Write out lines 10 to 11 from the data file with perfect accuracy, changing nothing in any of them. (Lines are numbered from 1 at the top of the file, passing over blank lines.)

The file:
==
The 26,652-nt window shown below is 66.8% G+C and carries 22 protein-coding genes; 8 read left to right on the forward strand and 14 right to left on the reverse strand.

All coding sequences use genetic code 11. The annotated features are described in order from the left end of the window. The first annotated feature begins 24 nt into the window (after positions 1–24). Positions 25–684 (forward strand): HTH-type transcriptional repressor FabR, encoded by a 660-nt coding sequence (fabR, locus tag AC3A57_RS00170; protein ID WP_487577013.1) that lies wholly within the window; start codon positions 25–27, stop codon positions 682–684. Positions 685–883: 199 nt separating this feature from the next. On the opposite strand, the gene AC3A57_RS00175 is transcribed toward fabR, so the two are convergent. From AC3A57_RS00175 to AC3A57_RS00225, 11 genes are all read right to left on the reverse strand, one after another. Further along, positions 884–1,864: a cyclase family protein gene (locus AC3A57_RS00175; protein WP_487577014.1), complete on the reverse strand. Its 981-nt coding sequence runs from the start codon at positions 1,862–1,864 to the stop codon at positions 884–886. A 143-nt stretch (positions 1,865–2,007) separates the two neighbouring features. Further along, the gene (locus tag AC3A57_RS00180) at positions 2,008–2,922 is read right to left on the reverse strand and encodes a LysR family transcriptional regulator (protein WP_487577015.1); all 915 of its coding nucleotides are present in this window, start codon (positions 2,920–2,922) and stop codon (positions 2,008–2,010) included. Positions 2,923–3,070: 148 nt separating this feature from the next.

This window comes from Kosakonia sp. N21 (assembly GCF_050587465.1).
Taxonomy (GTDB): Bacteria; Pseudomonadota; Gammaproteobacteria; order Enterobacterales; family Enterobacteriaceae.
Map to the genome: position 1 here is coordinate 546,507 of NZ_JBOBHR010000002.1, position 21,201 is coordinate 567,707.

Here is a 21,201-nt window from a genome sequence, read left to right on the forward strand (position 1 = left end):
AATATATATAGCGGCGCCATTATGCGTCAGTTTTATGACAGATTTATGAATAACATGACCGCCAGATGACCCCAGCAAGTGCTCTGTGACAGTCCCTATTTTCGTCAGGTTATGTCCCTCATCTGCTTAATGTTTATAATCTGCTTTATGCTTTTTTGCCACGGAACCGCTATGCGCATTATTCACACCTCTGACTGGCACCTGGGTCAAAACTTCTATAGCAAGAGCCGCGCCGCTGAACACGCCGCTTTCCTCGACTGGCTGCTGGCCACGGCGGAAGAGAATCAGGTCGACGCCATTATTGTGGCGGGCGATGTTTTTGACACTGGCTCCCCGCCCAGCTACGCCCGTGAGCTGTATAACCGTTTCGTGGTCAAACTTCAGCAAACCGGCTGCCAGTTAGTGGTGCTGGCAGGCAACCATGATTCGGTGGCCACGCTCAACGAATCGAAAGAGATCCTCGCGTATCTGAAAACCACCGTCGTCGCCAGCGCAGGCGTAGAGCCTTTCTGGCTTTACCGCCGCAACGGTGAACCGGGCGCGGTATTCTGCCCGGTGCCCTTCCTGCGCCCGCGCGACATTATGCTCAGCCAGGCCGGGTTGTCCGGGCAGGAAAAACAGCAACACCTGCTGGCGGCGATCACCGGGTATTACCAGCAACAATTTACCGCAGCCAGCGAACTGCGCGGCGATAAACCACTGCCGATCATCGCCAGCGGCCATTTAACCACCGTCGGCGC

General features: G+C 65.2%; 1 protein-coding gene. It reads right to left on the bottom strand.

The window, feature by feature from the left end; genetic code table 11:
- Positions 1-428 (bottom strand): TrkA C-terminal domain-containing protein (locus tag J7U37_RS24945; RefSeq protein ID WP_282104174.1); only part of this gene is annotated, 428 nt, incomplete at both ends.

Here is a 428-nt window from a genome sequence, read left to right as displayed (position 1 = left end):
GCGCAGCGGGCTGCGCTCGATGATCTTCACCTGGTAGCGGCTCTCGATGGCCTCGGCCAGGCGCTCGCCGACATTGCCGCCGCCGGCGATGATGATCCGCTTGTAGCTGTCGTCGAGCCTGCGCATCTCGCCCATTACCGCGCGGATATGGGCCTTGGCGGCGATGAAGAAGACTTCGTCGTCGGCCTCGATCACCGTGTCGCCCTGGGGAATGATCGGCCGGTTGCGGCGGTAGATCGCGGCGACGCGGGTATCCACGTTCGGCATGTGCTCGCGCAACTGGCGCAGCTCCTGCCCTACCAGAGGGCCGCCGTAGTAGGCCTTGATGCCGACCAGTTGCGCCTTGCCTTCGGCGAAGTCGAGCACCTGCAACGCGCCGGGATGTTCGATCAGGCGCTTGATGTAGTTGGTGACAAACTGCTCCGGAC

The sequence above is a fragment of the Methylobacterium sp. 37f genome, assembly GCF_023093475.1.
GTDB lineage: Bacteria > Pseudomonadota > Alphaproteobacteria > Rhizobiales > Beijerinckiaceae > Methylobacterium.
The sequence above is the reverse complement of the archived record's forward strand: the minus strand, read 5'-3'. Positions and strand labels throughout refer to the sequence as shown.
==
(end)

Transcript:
- Positions 1-428 (bottom strand): TrkA C-terminal domain-containing protein (locus tag J7U37_RS24945; RefSeq protein ID WP_282104174.1); only part of this gene is annotated, 428 nt, incomplete at both ends.

Here is a 428-nt window from a genome sequence, read left to right as displayed (position 1 = left end):